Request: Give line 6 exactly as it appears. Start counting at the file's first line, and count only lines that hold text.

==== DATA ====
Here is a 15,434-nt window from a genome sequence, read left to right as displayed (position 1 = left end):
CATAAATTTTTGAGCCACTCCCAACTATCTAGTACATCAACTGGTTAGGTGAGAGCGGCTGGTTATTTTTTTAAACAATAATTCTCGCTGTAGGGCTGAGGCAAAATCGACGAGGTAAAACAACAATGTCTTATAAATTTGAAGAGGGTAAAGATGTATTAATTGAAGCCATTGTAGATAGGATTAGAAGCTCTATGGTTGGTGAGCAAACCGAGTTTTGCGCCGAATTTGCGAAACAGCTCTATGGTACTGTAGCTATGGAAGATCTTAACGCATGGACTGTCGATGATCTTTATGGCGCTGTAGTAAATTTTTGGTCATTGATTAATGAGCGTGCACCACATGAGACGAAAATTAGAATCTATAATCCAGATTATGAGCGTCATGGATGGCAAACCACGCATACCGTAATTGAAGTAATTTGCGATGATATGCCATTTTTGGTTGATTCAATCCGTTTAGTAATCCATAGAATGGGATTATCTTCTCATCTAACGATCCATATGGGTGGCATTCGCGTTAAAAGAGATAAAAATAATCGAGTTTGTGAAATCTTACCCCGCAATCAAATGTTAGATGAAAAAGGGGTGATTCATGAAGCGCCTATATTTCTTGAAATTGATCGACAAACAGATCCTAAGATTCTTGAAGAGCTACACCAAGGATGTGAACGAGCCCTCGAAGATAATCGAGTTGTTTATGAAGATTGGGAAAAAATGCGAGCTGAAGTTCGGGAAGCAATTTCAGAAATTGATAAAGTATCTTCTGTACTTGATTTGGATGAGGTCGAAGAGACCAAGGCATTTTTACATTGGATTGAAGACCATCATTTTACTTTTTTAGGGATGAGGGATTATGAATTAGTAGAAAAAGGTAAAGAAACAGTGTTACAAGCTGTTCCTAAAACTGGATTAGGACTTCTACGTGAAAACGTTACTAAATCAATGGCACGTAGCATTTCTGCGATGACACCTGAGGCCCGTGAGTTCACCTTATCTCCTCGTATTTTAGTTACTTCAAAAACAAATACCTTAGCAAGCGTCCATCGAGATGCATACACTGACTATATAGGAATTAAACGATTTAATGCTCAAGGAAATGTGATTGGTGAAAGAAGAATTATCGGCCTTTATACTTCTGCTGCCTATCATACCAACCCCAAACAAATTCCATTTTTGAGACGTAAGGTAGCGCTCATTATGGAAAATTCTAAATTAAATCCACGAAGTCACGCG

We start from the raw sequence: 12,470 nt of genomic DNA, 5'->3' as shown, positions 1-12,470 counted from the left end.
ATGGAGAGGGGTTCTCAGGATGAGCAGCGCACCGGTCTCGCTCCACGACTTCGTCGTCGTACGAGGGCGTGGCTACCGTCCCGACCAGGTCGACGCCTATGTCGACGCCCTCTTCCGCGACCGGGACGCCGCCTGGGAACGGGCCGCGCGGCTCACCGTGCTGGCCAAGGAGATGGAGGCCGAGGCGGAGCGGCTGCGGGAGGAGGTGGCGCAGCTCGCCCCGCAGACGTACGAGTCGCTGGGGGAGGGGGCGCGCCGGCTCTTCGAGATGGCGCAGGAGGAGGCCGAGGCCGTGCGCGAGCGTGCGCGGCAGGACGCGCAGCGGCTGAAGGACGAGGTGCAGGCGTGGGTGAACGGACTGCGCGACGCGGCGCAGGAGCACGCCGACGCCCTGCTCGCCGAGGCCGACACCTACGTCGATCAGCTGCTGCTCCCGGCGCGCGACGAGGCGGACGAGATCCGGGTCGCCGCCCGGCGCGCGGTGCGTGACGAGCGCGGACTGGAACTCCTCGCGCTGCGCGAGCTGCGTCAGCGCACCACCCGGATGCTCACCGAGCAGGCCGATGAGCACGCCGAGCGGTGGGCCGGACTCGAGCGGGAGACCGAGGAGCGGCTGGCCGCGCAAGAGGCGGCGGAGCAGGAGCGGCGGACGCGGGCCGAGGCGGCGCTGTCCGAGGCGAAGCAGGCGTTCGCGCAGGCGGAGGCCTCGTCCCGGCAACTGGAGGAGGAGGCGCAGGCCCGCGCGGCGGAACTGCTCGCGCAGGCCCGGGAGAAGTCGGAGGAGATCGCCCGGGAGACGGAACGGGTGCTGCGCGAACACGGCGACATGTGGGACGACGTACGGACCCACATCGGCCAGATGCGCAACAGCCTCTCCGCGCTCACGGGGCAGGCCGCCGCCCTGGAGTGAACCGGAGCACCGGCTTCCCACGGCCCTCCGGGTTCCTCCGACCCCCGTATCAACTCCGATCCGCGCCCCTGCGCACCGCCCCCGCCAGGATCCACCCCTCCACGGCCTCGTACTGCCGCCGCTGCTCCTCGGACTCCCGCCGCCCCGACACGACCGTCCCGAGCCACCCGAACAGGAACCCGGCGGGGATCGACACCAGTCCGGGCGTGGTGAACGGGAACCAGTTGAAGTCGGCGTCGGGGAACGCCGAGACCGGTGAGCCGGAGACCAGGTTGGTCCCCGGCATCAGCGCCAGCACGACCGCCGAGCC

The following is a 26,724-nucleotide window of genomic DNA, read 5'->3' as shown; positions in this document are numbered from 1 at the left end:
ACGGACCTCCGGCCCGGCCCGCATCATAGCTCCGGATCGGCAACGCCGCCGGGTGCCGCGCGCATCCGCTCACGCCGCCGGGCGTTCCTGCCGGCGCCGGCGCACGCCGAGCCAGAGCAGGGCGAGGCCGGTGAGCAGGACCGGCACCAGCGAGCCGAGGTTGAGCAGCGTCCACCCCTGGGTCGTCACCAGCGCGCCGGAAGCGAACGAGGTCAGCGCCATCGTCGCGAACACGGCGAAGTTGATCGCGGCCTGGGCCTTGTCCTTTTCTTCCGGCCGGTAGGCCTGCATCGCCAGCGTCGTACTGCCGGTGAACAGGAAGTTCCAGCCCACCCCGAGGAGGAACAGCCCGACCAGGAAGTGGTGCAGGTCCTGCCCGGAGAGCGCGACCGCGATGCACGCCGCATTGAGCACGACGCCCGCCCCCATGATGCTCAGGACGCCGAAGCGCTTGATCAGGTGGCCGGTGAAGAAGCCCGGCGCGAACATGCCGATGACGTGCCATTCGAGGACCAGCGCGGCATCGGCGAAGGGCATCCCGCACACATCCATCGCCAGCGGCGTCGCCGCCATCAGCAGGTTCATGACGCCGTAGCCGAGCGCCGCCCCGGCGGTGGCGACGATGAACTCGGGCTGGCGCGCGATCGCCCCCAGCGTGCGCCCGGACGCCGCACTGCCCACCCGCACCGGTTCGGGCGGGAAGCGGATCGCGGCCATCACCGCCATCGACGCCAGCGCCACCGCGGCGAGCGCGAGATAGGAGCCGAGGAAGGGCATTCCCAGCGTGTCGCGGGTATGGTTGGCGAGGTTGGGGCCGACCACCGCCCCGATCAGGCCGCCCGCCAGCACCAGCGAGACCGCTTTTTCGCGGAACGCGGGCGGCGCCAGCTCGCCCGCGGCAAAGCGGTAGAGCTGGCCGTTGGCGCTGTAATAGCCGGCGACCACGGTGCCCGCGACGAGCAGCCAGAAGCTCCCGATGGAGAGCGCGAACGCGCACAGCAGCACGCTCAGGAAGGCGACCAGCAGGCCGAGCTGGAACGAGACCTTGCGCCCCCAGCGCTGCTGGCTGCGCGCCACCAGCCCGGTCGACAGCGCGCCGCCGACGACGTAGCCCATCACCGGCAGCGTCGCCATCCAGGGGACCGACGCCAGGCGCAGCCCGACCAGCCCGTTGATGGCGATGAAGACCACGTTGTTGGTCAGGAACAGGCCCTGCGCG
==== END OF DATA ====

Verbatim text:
ACGGACCTCCGGCCCGGCCCGCATCATAGCTCCGGATCGGCAACGCCGCCGGGTGCCGCGCGCATCCGCTCACGCCGCCGGGCGTTCCTGCCGGCGCCGGCGCACGCCGAGCCAGAGCAGGGCGAGGCCGGTGAGCAGGACCGGCACCAGCGAGCCGAGGTTGAGCAGCGTCCACCCCTGGGTCGTCACCAGCGCGCCGGAAGCGAACGAGGTCAGCGCCATCGTCGCGAACACGGCGAAGTTGATCGCGGCCTGGGCCTTGTCCTTTTCTTCCGGCCGGTAGGCCTGCATCGCCAGCGTCGTACTGCCGGTGAACAGGAAGTTCCAGCCCACCCCGAGGAGGAACAGCCCGACCAGGAAGTGGTGCAGGTCCTGCCCGGAGAGCGCGACCGCGATGCACGCCGCATTGAGCACGACGCCCGCCCCCATGATGCTCAGGACGCCGAAGCGCTTGATCAGGTGGCCGGTGAAGAAGCCCGGCGCGAACATGCCGATGACGTGCCATTCGAGGACCAGCGCGGCATCGGCGAAGGGCATCCCGCACACATCCATCGCCAGCGGCGTCGCCGCCATCAGCAGGTTCATGACGCCGTAGCCGAGCGCCGCCCCGGCGGTGGCGACGATGAACTCGGGCTGGCGCGCGATCGCCCCCAGCGTGCGCCCGGACGCCGCACTGCCCACCCGCACCGGTTCGGGCGGGAAGCGGATCGCGGCCATCACCGCCATCGACGCCAGCGCCACCGCGGCGAGCGCGAGATAGGAGCCGAGGAAGGGCATTCCCAGCGTGTCGCGGGTATGGTTGGCGAGGTTGGGGCCGACCACCGCCCCGATCAGGCCGCCCGCCAGCACCAGCGAGACCGCTTTTTCGCGGAACGCGGGCGGCGCCAGCTCGCCCGCGGCAAAGCGGTAGAGCTGGCCGTTGGCGCTGTAATAGCCGGCGACCACGGTGCCCGCGACGAGCAGCCAGAAGCTCCCGATGGAGAGCGCGAACGCGCACAGCAGCACGCTCAGGAAGGCGACCAGCAGGCCGAGCTGGAACGAGACCTTGCGCCCCCAGCGCTGCTGGCTGCGCGCCACCAGCCCGGTCGACAGCGCGCCGCCGACGACGTAGCCCATCACCGGCAGCGTCGCCATCCAGGGGACCGACGCCAGGCGCAGCCCGACCAGCCCGTTGATGGCGATGAAGACCACGTTGTTGGTCAGGAACAGGCCCTGCGCG